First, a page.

This is the main advantage of a speaker package, you get a consistent look and sound – as you can see with the SVS Prime Satellite 5.1 Speaker System pictured above – and get a good match for your amplifier with the minimum effort on your part.
Just to be clear, we are mainly talking here about speaker packages which include the speakers only – and you would connect them to a separate AV receiver or amplifier.
However, the principles are still the same if you buy a home theater in a box system that includes the amplifier and speakers.
So, if getting a speaker package has these advantages, why might we still prefer to buy separate speakers for our home theater system?
Well, some people prefer to buy separate speakers for their system as they feel they can get better value for money overall.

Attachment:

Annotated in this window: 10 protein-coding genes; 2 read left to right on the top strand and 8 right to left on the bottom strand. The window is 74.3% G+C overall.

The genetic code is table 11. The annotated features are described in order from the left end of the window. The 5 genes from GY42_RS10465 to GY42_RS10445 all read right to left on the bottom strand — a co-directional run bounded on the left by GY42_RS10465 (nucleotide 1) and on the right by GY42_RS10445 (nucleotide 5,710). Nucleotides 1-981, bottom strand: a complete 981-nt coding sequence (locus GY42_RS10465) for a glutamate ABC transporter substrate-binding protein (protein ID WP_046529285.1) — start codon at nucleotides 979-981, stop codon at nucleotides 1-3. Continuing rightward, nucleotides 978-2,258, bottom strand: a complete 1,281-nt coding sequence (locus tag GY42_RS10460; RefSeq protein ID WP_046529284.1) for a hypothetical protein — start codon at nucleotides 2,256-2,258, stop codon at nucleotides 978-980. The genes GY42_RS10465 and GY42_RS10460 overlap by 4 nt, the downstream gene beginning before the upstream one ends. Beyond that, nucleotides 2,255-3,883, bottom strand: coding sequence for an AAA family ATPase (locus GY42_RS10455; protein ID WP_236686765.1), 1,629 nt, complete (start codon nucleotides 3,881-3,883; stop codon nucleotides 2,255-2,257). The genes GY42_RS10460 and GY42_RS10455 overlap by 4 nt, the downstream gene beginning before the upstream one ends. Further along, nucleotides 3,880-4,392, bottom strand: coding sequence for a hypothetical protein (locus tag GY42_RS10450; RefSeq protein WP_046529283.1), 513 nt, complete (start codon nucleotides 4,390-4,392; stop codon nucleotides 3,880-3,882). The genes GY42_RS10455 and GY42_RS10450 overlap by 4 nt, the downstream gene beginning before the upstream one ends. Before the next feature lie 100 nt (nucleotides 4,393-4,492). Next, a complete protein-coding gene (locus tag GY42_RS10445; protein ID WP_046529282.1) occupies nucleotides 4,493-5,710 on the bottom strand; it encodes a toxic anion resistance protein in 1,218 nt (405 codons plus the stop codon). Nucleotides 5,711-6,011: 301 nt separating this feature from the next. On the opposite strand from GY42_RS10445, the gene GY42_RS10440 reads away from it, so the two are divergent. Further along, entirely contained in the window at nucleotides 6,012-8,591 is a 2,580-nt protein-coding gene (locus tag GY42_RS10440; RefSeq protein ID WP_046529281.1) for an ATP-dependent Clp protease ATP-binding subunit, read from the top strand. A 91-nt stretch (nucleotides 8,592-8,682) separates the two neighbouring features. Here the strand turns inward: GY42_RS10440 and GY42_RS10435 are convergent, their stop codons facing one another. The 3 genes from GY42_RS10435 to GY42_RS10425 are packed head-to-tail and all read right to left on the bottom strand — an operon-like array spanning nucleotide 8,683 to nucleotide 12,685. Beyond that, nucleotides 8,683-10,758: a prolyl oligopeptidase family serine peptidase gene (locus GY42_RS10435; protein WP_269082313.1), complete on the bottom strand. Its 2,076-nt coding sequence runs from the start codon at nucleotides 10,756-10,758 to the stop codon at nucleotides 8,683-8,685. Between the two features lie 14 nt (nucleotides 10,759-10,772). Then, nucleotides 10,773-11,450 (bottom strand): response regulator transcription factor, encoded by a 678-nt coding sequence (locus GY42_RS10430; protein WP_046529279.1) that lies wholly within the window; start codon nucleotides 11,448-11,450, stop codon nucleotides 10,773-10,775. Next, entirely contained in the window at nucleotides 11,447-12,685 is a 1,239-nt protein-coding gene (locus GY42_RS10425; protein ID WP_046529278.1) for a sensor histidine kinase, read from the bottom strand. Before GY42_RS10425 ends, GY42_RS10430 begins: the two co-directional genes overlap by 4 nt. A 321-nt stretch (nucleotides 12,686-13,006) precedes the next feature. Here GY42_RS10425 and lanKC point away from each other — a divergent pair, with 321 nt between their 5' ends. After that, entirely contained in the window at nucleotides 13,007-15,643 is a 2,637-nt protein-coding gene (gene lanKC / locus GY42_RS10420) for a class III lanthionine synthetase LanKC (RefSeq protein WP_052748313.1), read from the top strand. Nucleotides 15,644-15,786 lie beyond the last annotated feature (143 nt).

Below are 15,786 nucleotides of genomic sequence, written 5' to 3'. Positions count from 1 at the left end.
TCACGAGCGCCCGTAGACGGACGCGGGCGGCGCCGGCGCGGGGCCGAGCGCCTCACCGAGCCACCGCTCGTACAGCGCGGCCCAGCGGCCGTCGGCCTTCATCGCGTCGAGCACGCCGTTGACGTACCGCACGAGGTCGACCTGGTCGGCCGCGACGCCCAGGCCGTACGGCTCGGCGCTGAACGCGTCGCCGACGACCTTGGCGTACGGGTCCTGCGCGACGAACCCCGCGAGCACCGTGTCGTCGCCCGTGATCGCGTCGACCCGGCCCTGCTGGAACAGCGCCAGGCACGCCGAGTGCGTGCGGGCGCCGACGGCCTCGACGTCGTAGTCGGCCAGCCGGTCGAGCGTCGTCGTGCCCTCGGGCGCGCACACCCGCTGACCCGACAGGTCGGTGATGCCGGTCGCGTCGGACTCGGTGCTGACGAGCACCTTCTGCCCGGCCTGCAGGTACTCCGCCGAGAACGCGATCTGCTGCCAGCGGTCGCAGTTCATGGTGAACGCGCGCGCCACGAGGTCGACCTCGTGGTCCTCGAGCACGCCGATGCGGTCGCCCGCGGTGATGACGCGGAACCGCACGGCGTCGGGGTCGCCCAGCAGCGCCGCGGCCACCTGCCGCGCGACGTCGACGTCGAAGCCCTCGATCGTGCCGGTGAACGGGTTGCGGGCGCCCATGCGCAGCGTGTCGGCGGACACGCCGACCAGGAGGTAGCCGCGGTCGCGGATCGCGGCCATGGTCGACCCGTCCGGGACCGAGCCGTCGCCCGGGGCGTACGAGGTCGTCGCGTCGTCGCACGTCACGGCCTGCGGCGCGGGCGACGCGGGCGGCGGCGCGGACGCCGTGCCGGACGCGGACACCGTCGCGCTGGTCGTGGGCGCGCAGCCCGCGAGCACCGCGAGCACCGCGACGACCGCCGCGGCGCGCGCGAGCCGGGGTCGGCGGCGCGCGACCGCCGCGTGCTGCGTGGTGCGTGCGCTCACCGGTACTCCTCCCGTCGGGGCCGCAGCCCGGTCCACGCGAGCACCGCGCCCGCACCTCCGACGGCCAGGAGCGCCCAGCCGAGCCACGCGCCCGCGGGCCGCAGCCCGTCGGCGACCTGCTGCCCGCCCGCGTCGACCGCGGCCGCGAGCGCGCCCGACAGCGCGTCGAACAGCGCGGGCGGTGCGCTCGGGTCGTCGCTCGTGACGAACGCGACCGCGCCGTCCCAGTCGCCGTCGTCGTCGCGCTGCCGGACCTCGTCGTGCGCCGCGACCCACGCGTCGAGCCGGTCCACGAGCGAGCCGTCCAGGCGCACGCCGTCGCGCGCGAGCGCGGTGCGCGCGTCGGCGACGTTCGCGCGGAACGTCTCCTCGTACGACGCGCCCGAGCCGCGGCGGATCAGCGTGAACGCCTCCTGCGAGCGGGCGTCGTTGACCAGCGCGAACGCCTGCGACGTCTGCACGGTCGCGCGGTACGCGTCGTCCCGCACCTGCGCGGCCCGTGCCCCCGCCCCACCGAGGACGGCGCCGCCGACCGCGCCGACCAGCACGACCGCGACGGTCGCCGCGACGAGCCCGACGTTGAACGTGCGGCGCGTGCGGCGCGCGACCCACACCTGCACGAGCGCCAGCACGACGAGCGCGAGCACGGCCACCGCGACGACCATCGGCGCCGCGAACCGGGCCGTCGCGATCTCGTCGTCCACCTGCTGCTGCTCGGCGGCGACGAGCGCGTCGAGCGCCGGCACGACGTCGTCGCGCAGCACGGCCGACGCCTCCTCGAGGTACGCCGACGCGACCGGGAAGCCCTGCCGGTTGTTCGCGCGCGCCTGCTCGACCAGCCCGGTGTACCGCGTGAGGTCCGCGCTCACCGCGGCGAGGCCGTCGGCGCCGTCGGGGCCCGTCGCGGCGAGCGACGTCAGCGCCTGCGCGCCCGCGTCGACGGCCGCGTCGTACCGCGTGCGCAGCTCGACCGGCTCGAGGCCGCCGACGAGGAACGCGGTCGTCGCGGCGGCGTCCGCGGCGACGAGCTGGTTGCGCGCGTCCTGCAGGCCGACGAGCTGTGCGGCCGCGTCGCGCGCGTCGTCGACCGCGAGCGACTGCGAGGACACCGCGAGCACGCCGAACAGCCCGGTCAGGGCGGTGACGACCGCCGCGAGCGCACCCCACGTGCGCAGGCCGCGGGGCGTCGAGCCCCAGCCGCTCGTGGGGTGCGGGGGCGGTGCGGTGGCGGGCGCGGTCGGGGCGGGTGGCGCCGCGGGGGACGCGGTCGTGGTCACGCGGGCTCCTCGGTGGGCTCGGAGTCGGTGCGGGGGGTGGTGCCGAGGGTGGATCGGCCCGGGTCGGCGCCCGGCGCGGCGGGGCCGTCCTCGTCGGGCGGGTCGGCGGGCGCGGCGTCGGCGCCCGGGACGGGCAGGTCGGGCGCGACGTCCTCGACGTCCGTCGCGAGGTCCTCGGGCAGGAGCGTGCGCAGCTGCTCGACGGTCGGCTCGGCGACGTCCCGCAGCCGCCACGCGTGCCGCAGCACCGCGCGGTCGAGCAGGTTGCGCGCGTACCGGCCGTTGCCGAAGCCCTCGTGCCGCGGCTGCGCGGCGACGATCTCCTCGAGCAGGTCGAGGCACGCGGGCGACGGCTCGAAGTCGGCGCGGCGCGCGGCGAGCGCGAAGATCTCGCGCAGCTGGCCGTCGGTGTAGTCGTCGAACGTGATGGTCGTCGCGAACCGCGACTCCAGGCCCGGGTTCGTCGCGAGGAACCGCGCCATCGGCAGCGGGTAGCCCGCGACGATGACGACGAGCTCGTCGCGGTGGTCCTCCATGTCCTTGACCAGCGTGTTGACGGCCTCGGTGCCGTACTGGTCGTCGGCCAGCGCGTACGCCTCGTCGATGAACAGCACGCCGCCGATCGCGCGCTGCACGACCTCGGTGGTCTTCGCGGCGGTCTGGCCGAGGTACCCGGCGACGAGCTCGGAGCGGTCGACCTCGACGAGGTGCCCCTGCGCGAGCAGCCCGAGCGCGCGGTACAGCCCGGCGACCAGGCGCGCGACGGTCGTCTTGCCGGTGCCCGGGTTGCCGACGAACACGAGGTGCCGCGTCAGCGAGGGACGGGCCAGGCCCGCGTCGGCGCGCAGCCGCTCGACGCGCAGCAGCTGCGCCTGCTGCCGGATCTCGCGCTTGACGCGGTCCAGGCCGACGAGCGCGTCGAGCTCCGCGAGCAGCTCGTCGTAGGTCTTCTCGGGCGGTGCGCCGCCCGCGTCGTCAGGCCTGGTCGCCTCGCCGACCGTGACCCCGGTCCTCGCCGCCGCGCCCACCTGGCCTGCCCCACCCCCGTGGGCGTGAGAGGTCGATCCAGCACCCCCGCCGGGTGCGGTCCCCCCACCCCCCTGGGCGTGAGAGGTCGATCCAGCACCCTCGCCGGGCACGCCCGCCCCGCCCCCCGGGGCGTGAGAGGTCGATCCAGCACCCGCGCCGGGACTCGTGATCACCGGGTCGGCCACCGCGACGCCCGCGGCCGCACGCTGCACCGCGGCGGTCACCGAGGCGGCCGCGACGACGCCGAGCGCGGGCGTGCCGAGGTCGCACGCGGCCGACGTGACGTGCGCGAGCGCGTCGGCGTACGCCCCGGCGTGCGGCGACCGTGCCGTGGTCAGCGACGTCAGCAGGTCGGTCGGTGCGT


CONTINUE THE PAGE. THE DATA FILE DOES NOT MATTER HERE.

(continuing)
For instance, you may already have a great pair of stereo speakers that you use for your hi-fi system and listening to music.
If so, there’s a good argument for keeping these speakers as your front left/right pair, and just adding a center, two surrounds and a subwoofer to make up your 5.1 surround sound system.
Also, some people start off with a speaker package, and then gradually replace the most important speakers (front left/right and center speakers – maybe subwoofer) as they can afford to improve their system.
A speaker package can provide a good basic system – but later on, you can spend more money on a higher quality center speaker – and then later add better quality front speakers.
You may eventually replace all the original speakers, but this way you can gradually build a top-quality sound system without spending too much money all in one go.
Even if you are starting from scratch with no existing speakers, buying separate surround sound speakers allows you to initially spend more of your budget on the most important speakers like the center and fronts, and less money on the less important speakers like the surrounds.
For example, for one of the most important speakers like the center, you might want to initially spend big on something like the Klipsch RP-450C reference premiere center channel speaker shown above, and less on the surrounds.